At the time of the eclipse, the Indian sub-continent is embedded in the flow of the Northeast Monsoon. For most of north and central India, this is a time of little or no rain, low humidity, and cloud-free skies, courtesy of a flow of cold dry air from Mongolia and Central Asia that must descend from the Himalaya Mountains. In the southern extremities (Peninsular India), the northeast winds must first pass over the warm waters of the Bay of Bengal, where they are filled with moisture. The moisture is released as rain when the flow reaches the eastern coast, and so the southern states along the eclipse track have a relatively wet climate compared to the rest of the country and for some regions, it is the wettest time of year.
Fortunately for eclipse watchers, India’s west coast is largely protected from the moist Northeast Monsoon by the Western Ghats, a mountain range that stretches the whole of the length of the Arabian Sea coast, about 100 km inland. Northeast winds crossing the Ghats are compelled to drop much of their moisture on the inland side, leaving the coastal plain where the eclipse track comes ashore with a drier and sunnier climate. The dramatic impact on cloud cover is best seen in the graph of Figure 5, where cloud amounts average less than 30 percent along the Arabian Sea and 75 percent along the Malabar Coast against Sri Lanka. The same pattern is revealed by observations from weather stations shown in Table 2.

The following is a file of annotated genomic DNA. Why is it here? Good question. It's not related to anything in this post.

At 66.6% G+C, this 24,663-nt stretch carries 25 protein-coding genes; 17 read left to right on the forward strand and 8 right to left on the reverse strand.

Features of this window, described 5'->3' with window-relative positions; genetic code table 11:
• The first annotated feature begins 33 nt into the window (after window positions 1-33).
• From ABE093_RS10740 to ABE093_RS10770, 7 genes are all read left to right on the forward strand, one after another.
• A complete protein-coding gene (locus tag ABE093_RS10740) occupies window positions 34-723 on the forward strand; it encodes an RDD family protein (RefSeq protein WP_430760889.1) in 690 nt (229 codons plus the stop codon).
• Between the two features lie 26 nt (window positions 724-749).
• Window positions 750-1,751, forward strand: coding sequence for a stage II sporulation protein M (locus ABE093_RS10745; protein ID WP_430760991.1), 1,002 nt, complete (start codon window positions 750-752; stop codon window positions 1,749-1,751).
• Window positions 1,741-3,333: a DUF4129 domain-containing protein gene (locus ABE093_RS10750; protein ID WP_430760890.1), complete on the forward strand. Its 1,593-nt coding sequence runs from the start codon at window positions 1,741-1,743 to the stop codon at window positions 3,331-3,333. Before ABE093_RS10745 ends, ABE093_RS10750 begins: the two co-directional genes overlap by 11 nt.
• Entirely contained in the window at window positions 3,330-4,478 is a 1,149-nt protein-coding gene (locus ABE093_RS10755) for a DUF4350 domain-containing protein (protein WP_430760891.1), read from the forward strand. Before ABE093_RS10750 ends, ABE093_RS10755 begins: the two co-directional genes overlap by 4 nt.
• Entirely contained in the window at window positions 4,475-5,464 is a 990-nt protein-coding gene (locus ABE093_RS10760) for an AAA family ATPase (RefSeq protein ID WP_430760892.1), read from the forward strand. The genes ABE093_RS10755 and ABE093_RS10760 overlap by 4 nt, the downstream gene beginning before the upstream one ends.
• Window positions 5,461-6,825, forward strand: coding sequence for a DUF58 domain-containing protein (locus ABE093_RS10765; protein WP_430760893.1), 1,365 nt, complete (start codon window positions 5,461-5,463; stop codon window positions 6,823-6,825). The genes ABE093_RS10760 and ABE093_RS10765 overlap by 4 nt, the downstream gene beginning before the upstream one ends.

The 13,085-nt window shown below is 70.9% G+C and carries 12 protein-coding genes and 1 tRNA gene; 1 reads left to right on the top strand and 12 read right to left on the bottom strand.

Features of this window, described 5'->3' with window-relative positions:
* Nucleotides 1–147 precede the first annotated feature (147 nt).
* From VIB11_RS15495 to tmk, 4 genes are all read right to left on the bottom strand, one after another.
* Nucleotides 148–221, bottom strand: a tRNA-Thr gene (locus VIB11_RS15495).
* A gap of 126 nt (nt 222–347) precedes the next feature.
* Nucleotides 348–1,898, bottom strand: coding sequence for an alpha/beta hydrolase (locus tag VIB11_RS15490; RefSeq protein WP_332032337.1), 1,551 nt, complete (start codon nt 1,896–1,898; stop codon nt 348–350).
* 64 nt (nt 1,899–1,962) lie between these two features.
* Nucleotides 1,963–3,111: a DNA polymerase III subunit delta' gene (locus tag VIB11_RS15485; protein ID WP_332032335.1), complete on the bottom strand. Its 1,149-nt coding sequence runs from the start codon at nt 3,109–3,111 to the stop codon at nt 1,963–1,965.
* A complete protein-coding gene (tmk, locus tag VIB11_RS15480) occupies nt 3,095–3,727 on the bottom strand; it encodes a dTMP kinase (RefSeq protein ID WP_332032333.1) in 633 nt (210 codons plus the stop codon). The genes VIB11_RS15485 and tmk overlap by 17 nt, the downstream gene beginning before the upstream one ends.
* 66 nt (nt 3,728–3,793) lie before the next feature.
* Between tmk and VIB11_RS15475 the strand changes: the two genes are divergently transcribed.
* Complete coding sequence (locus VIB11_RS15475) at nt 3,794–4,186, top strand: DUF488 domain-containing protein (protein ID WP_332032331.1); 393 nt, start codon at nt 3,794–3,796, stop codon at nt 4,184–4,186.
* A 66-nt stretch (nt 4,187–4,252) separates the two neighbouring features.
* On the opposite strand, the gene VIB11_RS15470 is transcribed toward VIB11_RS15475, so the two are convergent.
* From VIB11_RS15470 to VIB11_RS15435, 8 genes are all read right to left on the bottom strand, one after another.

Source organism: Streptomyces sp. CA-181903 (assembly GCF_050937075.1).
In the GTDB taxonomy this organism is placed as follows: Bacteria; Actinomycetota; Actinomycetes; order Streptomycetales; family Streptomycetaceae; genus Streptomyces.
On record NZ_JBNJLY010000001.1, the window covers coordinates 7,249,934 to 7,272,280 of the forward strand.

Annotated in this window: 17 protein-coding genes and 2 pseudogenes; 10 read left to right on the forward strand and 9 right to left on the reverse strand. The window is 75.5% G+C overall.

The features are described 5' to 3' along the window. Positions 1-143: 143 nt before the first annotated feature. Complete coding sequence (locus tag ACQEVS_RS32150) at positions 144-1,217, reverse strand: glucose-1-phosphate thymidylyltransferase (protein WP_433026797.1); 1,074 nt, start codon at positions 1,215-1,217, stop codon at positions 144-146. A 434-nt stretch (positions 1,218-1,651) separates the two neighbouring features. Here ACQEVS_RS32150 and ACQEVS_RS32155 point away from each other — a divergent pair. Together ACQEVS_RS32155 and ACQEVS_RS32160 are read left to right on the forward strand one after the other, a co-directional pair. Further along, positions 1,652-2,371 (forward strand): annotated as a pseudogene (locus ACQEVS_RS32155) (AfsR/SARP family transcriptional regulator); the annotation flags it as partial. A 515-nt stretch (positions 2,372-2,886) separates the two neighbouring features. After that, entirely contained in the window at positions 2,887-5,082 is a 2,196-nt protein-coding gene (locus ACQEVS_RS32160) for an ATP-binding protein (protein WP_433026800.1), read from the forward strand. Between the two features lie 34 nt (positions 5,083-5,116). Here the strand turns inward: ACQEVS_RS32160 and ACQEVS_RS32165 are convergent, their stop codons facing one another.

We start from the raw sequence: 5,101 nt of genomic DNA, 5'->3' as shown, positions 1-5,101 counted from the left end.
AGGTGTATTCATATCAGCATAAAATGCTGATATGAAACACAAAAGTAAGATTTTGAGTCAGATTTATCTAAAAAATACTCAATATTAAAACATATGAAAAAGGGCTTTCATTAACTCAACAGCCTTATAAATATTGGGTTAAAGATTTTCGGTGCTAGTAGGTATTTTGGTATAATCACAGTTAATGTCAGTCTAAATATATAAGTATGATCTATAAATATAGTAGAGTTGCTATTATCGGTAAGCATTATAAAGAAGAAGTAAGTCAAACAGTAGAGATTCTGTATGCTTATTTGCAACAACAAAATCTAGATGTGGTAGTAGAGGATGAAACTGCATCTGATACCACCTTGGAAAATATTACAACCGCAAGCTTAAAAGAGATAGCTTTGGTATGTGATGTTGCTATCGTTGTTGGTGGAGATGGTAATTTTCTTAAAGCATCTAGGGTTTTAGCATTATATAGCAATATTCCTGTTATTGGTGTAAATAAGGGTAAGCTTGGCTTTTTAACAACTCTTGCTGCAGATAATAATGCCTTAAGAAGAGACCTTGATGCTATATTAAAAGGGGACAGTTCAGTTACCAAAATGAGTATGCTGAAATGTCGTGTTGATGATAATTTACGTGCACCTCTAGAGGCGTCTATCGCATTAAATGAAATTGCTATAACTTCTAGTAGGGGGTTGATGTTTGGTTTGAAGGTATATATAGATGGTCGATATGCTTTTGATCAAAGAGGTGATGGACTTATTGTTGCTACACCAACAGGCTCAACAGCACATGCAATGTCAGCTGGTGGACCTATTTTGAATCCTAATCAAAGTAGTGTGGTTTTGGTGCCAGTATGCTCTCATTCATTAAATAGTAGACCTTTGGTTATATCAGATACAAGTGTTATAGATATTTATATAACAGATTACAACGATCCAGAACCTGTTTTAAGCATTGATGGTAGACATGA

Cloud statistics are reflected in the graph of December precipitation shown in Figure 6, where stations along the Arabian Sea coast have about half the monthly precipitation of those east of the Ghats. Jaffna, in Sri Lanka, exhibits the best of the Northeast flow rainy season with an average rainfall of over 295 mm in December and is not shown on Figure 6.
In spite of the favourable weather prospects along the Arabian Sea coast, it would be wise not to be too complacent about the weather on eclipse day. While sunshine is abundant, Peninsular India is wetter and cloudier than the rest of the country in December. Fortunately the cloud is largely driven by daytime convection, which will be subdued at the morning passage of the eclipse.
This eclipse comes at a time of year when tropical storms and depressions (a.k.a. hurricanes for North Americans) may form over both the Bay of Bengal and the Arabian Sea. They are relatively uncommon, especially for an eclipse date nearly at the end of December, as the most likely months for storms in the Bay of Bengal are October and November, and in the Arabian Sea, November.